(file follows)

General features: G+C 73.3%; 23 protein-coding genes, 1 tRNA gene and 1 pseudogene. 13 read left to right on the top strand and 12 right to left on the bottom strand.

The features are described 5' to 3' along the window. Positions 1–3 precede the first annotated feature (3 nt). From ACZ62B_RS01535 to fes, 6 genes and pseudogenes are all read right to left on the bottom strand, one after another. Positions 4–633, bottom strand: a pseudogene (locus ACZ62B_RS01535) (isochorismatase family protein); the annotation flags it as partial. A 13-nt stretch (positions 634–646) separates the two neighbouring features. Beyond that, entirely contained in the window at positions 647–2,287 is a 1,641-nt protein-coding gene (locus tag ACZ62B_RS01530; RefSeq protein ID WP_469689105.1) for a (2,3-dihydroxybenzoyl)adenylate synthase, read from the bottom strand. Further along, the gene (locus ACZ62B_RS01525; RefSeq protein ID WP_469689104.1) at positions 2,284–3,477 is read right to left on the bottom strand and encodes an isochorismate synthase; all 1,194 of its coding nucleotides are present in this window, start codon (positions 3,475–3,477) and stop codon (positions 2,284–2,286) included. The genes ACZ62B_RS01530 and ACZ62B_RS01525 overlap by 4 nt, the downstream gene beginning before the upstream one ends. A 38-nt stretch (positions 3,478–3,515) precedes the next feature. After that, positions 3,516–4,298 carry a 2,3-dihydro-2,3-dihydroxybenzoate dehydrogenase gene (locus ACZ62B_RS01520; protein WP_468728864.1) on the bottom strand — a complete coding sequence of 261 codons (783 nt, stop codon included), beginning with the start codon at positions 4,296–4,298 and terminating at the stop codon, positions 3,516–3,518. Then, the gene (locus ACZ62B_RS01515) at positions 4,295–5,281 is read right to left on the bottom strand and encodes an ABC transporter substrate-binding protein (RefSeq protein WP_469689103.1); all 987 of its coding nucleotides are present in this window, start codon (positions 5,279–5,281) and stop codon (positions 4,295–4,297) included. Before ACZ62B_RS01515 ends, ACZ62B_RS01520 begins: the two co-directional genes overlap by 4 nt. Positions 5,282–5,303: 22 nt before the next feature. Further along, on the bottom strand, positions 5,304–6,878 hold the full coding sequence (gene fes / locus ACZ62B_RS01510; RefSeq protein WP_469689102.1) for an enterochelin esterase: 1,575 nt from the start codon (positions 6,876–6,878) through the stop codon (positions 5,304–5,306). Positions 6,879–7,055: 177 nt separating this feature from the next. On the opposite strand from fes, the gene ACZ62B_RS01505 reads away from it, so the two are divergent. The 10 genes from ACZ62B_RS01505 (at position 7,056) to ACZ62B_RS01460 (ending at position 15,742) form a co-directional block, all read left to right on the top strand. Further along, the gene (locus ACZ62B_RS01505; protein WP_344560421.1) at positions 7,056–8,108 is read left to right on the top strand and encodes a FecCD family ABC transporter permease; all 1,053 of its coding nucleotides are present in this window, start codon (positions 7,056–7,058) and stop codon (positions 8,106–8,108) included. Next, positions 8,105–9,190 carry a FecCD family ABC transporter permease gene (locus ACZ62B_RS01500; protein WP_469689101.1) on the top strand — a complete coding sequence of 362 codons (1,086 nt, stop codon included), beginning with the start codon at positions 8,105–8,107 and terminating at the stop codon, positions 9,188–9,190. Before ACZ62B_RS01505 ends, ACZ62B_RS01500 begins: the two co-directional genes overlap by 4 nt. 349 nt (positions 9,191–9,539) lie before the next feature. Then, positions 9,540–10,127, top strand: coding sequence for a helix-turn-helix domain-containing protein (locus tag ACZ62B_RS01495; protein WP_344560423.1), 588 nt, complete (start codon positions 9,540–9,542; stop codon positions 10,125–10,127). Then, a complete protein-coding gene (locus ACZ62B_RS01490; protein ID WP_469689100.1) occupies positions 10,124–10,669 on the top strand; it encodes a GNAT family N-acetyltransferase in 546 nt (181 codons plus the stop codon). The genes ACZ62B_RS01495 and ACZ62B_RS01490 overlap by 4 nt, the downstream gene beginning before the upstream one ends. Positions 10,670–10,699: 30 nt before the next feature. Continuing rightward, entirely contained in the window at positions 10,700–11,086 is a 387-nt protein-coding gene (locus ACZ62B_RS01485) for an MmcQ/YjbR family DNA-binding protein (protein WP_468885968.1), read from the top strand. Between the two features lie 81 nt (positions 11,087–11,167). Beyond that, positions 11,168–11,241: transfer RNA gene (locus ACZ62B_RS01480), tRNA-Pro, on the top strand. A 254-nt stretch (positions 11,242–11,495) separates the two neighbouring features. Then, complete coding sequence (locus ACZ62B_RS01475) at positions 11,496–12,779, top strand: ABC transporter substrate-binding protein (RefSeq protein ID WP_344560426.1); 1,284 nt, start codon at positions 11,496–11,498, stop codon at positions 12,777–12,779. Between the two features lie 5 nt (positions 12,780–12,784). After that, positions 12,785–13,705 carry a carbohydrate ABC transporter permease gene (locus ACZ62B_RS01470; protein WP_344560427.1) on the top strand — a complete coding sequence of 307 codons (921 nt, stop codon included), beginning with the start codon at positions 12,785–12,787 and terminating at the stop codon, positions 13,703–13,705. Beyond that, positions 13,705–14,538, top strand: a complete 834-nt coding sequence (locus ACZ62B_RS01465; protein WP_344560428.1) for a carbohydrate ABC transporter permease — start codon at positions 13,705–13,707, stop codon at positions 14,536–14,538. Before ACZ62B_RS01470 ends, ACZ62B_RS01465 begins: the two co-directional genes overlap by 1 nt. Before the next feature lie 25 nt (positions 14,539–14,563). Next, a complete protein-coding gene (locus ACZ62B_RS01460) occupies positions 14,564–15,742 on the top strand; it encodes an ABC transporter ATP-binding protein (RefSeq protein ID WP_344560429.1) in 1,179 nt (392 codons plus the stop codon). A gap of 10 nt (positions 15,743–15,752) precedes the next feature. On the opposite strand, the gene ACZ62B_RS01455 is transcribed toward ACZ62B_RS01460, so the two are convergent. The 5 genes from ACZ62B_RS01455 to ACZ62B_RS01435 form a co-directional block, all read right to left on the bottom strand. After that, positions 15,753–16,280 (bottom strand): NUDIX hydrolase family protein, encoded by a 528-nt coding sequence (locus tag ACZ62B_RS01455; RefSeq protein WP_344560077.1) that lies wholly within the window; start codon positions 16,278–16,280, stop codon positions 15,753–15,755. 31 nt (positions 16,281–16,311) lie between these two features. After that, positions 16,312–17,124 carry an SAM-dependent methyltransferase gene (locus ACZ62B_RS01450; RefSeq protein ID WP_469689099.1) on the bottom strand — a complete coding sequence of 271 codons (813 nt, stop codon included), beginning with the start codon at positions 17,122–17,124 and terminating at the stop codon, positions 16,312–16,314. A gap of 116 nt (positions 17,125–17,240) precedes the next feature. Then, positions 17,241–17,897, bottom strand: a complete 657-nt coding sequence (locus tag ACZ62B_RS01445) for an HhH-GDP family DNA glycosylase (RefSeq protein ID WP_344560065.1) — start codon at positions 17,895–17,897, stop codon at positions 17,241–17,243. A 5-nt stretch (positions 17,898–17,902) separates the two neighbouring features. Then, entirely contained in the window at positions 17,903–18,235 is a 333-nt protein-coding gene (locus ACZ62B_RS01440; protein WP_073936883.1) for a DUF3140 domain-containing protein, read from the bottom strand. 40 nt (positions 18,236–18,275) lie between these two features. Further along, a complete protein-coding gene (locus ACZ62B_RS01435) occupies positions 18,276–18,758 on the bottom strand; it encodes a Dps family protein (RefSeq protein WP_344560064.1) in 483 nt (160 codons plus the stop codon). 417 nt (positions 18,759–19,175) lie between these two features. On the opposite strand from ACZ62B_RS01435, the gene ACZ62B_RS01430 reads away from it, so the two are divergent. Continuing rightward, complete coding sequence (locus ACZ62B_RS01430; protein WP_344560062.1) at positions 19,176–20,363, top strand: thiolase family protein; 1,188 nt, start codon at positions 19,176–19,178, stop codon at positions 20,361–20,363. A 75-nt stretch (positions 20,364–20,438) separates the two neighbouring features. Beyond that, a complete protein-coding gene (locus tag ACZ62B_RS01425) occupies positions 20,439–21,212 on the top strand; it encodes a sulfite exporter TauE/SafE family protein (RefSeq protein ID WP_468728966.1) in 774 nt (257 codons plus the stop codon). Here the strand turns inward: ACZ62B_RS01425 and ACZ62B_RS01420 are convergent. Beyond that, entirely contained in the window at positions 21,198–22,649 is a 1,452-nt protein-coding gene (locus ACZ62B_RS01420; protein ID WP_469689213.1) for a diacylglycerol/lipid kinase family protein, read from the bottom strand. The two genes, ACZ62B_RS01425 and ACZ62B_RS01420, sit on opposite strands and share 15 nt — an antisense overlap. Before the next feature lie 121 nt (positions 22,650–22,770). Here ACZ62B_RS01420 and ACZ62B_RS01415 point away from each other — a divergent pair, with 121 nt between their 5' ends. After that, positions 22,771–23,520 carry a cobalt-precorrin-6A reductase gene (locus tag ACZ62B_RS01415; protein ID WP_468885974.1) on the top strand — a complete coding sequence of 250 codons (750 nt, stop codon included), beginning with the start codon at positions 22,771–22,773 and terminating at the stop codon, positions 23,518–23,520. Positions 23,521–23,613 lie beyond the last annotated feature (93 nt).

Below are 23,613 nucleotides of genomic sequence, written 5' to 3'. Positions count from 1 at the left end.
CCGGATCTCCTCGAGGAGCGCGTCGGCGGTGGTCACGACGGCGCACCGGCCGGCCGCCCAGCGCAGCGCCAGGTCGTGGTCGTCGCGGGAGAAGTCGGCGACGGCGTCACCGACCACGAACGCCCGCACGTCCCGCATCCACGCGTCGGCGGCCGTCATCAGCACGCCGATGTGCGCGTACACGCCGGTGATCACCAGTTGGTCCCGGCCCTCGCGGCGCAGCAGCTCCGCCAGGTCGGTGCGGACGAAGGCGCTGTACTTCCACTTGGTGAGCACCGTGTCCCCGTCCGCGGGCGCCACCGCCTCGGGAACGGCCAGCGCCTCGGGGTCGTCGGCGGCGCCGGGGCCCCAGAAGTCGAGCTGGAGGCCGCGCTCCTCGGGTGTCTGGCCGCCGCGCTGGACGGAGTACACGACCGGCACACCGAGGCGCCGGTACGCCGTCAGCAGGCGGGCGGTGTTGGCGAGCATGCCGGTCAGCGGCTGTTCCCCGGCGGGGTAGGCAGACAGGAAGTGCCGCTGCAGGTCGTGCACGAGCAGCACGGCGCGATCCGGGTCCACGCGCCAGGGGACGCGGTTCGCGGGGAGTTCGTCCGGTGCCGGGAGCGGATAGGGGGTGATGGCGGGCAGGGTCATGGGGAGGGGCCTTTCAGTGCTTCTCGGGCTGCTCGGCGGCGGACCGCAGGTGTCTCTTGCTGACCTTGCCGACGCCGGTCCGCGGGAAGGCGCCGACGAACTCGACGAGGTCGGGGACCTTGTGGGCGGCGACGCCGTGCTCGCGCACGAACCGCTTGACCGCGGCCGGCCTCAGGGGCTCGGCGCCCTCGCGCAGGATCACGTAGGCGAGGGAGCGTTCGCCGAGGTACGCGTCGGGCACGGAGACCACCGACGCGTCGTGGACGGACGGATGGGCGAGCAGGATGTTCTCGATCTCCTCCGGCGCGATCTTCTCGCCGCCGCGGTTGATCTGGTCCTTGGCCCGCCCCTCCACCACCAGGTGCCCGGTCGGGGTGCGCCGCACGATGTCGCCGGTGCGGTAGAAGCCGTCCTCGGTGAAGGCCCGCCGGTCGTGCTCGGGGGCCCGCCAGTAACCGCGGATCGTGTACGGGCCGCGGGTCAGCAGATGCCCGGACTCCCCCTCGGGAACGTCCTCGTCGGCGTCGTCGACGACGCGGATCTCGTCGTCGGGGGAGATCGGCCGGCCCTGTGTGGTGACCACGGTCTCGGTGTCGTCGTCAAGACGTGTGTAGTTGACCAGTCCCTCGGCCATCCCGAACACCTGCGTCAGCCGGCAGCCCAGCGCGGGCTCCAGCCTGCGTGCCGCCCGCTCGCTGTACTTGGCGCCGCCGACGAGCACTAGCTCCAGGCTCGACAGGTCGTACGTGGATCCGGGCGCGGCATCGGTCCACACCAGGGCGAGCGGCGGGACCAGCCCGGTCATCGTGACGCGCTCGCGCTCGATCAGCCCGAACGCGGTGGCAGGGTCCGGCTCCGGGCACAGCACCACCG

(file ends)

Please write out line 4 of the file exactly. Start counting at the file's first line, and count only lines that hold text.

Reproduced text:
CCGGATCTCCTCGAGGAGCGCGTCGGCGGTGGTCACGACGGCGCACCGGCCGGCCGCCCAGCGCAGCGCCAGGTCGTGGTCGTCGCGGGAGAAGTCGGCGACGGCGTCACCGACCACGAACGCCCGCACGTCCCGCATCCACGCGTCGGCGGCCGTCATCAGCACGCCGATGTGCGCGTACACGCCGGTGATCACCAGTTGGTCCCGGCCCTCGCGGCGCAGCAGCTCCGCCAGGTCGGTGCGGACGAAGGCGCTGTACTTCCACTTGGTGAGCACCGTGTCCCCGTCCGCGGGCGCCACCGCCTCGGGAACGGCCAGCGCCTCGGGGTCGTCGGCGGCGCCGGGGCCCCAGAAGTCGAGCTGGAGGCCGCGCTCCTCGGGTGTCTGGCCGCCGCGCTGGACGGAGTACACGACCGGCACACCGAGGCGCCGGTACGCCGTCAGCAGGCGGGCGGTGTTGGCGAGCATGCCGGTCAGCGGCTGTTCCCCGGCGGGGTAGGCAGACAGGAAGTGCCGCTGCAGGTCGTGCACGAGCAGCACGGCGCGATCCGGGTCCACGCGCCAGGGGACGCGGTTCGCGGGGAGTTCGTCCGGTGCCGGGAGCGGATAGGGGGTGATGGCGGGCAGGGTCATGGGGAGGGGCCTTTCAGTGCTTCTCGGGCTGCTCGGCGGCGGACCGCAGGTGTCTCTTGCTGACCTTGCCGACGCCGGTCCGCGGGAAGGCGCCGACGAACTCGACGAGGTCGGGGACCTTGTGGGCGGCGACGCCGTGCTCGCGCACGAACCGCTTGACCGCGGCCGGCCTCAGGGGCTCGGCGCCCTCGCGCAGGATCACGTAGGCGAGGGAGCGTTCGCCGAGGTACGCGTCGGGCACGGAGACCACCGACGCGTCGTGGACGGACGGATGGGCGAGCAGGATGTTCTCGATCTCCTCCGGCGCGATCTTCTCGCCGCCGCGGTTGATCTGGTCCTTGGCCCGCCCCTCCACCACCAGGTGCCCGGTCGGGGTGCGCCGCACGATGTCGCCGGTGCGGTAGAAGCCGTCCTCGGTGAAGGCCCGCCGGTCGTGCTCGGGGGCCCGCCAGTAACCGCGGATCGTGTACGGGCCGCGGGTCAGCAGATGCCCGGACTCCCCCTCGGGAACGTCCTCGTCGGCGTCGTCGACGACGCGGATCTCGTCGTCGGGGGAGATCGGCCGGCCCTGTGTGGTGACCACGGTCTCGGTGTCGTCGTCAAGACGTGTGTAGTTGACCAGTCCCTCGGCCATCCCGAACACCTGCGTCAGCCGGCAGCCCAGCGCGGGCTCCAGCCTGCGTGCCGCCCGCTCGCTGTACTTGGCGCCGCCGACGAGCACTAGCTCCAGGCTCGACAGGTCGTACGTGGATCCGGGCGCGGCATCGGTCCACACCAGGGCGAGCGGCGGGACCAGCCCGGTCATCGTGACGCGCTCGCGCTCGATCAGCCCGAACGCGGTGGCAGGGTCCGGCTCCGGGCACAGCACCACCG